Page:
The United States Supreme Court ruled today that the police must obtain a search warrant before looking through your cell phone. With continual intrusion in a person’s privacy this is a good step in the right direction of the Fourth Amendment. Although apparently conflicted, the Supreme Court stated that a person’s cell phone today carries extensively private information on their cell phone, including documents, photos, and videos. Because of the massive amounts of data carried on a person’s cell phone, the police should be required to get a warrant before being able to search the phone.
The Supreme Court did contemplate the possibility of remote wiping and how that might effect the need for an exigency search. However, the Supreme Court ultimately decided that the possibility of remote wiping inherently is not enough to forgo the warrant requirements.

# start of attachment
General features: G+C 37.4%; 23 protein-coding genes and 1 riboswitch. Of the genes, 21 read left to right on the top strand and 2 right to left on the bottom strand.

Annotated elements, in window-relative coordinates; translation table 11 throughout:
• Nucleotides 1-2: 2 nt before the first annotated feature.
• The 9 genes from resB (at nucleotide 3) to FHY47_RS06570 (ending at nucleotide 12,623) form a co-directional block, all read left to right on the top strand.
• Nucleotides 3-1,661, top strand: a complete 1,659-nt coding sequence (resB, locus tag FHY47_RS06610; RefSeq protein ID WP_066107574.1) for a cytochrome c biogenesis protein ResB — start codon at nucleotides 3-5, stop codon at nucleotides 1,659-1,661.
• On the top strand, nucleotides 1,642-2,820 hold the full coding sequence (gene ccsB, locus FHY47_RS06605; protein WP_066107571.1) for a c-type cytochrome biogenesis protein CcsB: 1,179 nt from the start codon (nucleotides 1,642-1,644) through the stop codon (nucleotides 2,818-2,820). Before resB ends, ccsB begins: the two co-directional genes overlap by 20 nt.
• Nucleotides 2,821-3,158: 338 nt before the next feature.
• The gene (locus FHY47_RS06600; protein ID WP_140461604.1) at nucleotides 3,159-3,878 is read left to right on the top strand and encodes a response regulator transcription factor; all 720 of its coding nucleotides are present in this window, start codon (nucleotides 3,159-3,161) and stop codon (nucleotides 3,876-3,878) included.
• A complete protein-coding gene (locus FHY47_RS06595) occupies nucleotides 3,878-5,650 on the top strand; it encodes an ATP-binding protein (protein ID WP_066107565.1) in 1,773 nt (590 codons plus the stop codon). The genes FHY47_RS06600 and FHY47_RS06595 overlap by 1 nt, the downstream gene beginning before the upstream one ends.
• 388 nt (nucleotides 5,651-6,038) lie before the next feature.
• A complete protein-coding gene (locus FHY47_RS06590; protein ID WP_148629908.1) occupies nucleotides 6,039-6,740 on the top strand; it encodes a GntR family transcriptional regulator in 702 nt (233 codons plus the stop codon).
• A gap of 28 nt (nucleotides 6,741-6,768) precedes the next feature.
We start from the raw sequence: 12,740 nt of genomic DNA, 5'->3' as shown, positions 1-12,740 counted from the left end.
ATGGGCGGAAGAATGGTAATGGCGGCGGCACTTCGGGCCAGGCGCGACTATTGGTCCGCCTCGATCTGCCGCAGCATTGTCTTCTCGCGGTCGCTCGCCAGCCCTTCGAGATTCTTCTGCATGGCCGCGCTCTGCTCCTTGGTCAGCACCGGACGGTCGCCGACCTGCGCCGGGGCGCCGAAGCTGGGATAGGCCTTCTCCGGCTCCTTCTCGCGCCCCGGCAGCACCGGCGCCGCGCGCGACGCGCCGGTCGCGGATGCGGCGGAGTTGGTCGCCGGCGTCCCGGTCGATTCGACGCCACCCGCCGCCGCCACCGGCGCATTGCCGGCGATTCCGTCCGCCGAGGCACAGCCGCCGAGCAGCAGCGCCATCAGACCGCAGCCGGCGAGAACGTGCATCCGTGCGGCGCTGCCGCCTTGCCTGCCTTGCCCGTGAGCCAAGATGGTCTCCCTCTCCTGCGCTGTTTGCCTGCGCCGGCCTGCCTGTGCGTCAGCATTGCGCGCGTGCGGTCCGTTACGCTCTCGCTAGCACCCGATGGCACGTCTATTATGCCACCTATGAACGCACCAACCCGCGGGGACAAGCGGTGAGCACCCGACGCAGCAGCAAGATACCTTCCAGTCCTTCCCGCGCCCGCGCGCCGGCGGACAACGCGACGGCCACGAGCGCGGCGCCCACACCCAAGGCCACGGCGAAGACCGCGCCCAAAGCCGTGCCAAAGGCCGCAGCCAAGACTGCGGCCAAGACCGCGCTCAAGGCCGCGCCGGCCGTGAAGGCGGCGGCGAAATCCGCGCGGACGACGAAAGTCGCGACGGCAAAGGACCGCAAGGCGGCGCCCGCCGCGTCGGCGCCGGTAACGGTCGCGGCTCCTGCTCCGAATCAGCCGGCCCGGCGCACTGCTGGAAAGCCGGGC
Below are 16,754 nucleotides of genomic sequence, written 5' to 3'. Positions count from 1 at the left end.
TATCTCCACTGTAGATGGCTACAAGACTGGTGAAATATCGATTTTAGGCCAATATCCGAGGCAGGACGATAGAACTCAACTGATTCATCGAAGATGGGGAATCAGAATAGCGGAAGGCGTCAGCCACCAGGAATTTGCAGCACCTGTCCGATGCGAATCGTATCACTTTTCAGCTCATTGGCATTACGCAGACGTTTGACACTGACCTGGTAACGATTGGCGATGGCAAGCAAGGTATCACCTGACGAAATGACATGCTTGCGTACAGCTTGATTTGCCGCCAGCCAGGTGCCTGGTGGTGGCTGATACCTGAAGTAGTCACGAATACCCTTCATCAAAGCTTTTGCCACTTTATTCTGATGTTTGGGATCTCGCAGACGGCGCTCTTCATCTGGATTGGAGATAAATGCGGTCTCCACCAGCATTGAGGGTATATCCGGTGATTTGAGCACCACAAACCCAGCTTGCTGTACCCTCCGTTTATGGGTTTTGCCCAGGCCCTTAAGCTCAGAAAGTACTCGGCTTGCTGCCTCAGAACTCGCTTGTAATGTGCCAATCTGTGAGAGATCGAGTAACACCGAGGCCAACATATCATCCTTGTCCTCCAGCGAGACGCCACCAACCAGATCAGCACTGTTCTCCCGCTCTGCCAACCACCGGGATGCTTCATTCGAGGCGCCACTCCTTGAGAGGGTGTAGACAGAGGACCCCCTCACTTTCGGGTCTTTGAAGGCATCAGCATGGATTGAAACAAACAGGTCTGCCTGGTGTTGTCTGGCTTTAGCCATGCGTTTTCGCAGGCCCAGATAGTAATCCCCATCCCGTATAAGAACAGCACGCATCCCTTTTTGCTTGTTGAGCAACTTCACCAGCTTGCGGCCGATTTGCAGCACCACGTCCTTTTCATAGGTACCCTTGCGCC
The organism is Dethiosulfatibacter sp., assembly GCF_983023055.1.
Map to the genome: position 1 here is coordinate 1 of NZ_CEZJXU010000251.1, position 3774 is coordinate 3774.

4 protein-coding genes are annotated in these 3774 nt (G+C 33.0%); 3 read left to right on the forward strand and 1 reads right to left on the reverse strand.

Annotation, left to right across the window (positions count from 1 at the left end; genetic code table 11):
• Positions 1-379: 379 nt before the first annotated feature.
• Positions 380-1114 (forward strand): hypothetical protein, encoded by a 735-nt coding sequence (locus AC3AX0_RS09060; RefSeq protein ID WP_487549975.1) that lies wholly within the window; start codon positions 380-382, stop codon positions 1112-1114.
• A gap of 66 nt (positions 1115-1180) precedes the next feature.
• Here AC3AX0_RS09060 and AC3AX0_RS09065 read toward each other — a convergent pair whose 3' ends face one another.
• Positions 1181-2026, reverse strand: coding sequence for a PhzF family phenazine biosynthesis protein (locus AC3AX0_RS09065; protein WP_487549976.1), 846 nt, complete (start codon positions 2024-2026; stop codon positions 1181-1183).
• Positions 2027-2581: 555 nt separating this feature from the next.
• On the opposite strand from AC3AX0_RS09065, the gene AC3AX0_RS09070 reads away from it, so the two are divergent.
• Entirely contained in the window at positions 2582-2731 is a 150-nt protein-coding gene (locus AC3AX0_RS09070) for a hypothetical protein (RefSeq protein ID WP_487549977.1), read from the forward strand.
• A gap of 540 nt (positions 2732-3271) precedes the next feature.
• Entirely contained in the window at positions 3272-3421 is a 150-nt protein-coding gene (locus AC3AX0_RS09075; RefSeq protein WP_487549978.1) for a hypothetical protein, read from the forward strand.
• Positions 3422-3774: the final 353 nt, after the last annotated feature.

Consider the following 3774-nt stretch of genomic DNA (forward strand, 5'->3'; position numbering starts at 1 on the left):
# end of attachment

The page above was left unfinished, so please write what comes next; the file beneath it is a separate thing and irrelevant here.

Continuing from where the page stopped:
Even though the United States Supreme Court ruled for the protection of the Fourth Amendment, the practical matter requires that a person exercise their right to privacy. What that means is when stopped by police or when being questioned, it is imperative that a person not consent to the search of their cell phone. If a person gives an officer the consent to search a cell phone the officer does not need to get a warrant. Although it can be hard to resist an officer’s strongly suggestive request for consent, do not give up your rights. Make them get a warrant.